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Publication numberUS7388535 B1
Publication typeGrant
Application numberUS 11/458,737
Publication dateJun 17, 2008
Filing dateJul 20, 2006
Priority dateJul 20, 2006
Fee statusPaid
Publication number11458737, 458737, US 7388535 B1, US 7388535B1, US-B1-7388535, US7388535 B1, US7388535B1
InventorsJohn Edward Sitch
Original AssigneeNortel Networks Limited
Export CitationBiBTeX, EndNote, RefMan
External Links: USPTO, USPTO Assignment, Espacenet
Digitizing front end for optical receiver
US 7388535 B1
Abstract
A sampled-data-integrating front end is employed to convert an optical signal to a digital electrical signal. The front end includes a photodetector and an array of parallel conversion circuits, each including an activation switch, a charge amplifier and an Analog to Digital Converter (“ADC”). The charge amplifier includes a reset switch, a capacitor, and an amplifier. The resent switch is operable to discharge the capacitor. The capacitor is operable to charge to the voltage of a signal charge when the activation switch is closed, and to hold that voltage after the activation switch is opened. The amplifier is operable to provide current at the voltage across the capacitor for a period sufficient to enable the ADC to obtain an accurate sample. The parallel conversion circuits are time-interleaved to provide a selected resolution in the digital electrical representation of the optical signal.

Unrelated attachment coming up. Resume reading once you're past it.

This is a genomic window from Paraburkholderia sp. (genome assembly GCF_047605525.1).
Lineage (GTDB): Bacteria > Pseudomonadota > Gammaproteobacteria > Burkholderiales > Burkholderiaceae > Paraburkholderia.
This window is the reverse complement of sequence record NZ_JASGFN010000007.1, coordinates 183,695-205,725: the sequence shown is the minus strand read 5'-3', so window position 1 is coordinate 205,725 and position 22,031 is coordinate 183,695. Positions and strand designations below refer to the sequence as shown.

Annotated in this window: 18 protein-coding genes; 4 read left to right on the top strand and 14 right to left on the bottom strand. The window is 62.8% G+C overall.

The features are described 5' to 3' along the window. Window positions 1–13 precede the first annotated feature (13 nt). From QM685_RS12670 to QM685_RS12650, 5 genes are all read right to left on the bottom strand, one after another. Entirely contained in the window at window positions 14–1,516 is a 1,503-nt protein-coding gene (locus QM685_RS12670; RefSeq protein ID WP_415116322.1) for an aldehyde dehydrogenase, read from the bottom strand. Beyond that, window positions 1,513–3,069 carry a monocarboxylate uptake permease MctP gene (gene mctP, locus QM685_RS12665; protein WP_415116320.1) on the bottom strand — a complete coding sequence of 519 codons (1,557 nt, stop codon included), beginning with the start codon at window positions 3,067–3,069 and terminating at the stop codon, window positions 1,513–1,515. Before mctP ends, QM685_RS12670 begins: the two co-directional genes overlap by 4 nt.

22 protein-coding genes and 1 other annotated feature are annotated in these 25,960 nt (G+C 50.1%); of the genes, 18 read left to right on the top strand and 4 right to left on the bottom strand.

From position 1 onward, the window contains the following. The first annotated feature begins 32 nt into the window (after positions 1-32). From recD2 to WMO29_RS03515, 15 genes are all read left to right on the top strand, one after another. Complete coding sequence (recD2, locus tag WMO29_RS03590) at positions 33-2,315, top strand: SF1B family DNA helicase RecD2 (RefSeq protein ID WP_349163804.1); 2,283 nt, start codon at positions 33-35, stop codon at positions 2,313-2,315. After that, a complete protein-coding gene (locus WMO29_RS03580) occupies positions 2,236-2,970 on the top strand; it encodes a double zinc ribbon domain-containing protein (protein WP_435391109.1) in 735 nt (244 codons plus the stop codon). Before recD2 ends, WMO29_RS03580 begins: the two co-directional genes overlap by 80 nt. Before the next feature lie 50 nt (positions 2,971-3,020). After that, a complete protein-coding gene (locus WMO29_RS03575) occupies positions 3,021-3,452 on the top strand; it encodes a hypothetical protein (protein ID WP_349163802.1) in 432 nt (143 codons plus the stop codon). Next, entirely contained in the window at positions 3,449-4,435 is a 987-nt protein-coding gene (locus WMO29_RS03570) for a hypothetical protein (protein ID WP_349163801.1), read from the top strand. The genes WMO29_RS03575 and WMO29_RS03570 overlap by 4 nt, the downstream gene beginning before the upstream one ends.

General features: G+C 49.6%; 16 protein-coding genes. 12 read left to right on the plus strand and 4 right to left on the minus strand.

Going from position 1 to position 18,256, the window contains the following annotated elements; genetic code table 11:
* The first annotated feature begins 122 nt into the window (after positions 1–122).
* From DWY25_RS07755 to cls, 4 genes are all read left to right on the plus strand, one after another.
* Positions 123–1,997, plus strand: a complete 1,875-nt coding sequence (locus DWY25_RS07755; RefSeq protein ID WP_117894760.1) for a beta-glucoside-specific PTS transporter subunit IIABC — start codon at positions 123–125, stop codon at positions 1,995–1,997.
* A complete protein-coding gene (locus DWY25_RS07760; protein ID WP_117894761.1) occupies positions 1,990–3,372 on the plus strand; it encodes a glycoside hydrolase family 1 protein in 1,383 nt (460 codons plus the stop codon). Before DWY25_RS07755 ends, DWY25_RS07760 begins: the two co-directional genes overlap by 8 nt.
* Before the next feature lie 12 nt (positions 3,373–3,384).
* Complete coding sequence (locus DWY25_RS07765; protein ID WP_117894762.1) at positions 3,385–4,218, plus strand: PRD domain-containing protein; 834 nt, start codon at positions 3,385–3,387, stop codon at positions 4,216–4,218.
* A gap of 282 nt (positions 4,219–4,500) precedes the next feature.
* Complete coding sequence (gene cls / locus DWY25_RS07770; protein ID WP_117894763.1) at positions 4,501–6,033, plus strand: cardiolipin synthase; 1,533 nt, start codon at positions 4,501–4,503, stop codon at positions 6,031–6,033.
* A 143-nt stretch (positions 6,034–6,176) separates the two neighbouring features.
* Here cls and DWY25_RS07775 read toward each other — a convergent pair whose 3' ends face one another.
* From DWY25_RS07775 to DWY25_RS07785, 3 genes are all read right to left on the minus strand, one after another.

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Claims(14)
1. Apparatus operable to convert an optical signal to a digital electrical signal comprising:
at least one photodetector;
a plurality of parallel conversion circuits interconnectable with the photodetector, each conversion circuit including first switch means for selectively placing the conversion circuit in communication with the photodetector, a charge amplifier operable to produce a voltage corresponding to a signal charge from the photodetector, and an analog to digital converter operable in response to produce a digital electrical representation of the optical signal; and
a clock operable to time-interleave the conversion circuits by activating the respective first switch means, one at a time, to selectively place each respective conversion circuit in communication with the photodetector once per cycle.
2. The apparatus of claim 1 wherein each conversion circuit further includes an automatic gain control amplifier connected between the charge amplifier and the analog to digital converter.